Internet

Mozilla's new internet-infused brand throws browsers for a loop

What happens when you blend programming instructions into a brand name like Moz://a? For browsers, anything from nothing to confusion.

Mozilla's brand incorporates web-address styling.

Mozilla

Mozilla's new "Moz://a" branding builds on the :// characters in every website address. Yet some browsers don't know exactly what to make of the name.

When you type "Moz://a" into the address bar, Google's Chrome, Opera Software's Opera, Microsoft's Edge and Mozilla's Firefox treat it as a search term rather than a web address. Search engines from Google, Microsoft and Yahoo haven't yet grasped that Mozilla should be the top search result, though, so search-engine optimization site Moz.com gets most of the attention.

Apple's Safari and Brave Software's Brave, though, take the :// characters a bit more seriously. Brave ignores the address, leaving you at the website that was loaded earlier. Safari rejects it outright, showing just an error message: "Safari can't open 'moz://a' because MacOS doesn't recognize internet addresses starting with 'moz:'."

The results are an amusing illustration of what can happen when the worlds of programming and ordinary language collide. For another example, check the XKCD comic on a mom who included database control codes in her son's name.

Mozilla chose the new brand with the URL coding to reflect its internet identity.

"Our logo with its nod to URL language reinforces that the internet is at the heart of Mozilla," said Mozilla creative team leader Tim Murray in a blog post Wednesday. "We are committed to the original intent of the link as the beginning of an unfiltered, unmediated experience into the rich content of the internet."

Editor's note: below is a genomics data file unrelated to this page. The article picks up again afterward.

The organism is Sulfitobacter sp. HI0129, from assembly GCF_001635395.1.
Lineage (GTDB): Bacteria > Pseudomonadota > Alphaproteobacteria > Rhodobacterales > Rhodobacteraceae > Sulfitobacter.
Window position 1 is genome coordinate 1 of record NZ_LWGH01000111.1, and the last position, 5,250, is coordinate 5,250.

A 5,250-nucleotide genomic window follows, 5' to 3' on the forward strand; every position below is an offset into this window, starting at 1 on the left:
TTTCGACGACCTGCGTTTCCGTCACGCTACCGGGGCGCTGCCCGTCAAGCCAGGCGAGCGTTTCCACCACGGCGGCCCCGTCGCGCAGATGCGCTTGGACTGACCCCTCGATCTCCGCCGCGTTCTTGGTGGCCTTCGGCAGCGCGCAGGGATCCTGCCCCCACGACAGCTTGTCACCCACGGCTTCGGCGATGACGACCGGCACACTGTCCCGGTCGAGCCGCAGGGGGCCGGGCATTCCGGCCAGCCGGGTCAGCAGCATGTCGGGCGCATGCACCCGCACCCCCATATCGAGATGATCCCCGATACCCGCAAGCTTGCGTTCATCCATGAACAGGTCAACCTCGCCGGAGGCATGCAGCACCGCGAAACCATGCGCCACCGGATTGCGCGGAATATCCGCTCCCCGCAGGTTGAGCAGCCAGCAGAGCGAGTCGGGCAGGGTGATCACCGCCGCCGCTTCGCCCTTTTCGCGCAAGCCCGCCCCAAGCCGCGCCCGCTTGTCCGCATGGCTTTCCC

Apple's Safari browser interprets the "moz://a" name as an internet standard it doesn't understand.

Screenshot by Stephen Shankland/CNET

Website addresses begin with "http://" to denote the use of the Hypertext Transfer Protocol, the standard that governs how browsers fetch websites from web servers, or "https://" for the increasingly common secure variation. But some browsers have been able to handle other standards, like ftp:// for the old File Transfer Protocol. Evidently Safari treats the "moz://" as an attempt to use some standard it's never heard about.

It's possible Mozilla will take the name seriously, though. Some programmers suggested a new feature that would give special treatment to "moz://a" in Firefox's address bar. It would send you to the "about:mozilla" page or the Mozilla manifesto.

Of course, changes to address bar behavior aren't to be taken lightly. Firefox programmer Ben Kelly fretted about performance consequences.

And Firefox architect Richard Newman has other concerns.

"If we're going to do anything, please let it be the simplest thing and not a giant waste of time and risk," Newman said. "Don't we all have more important things to do?"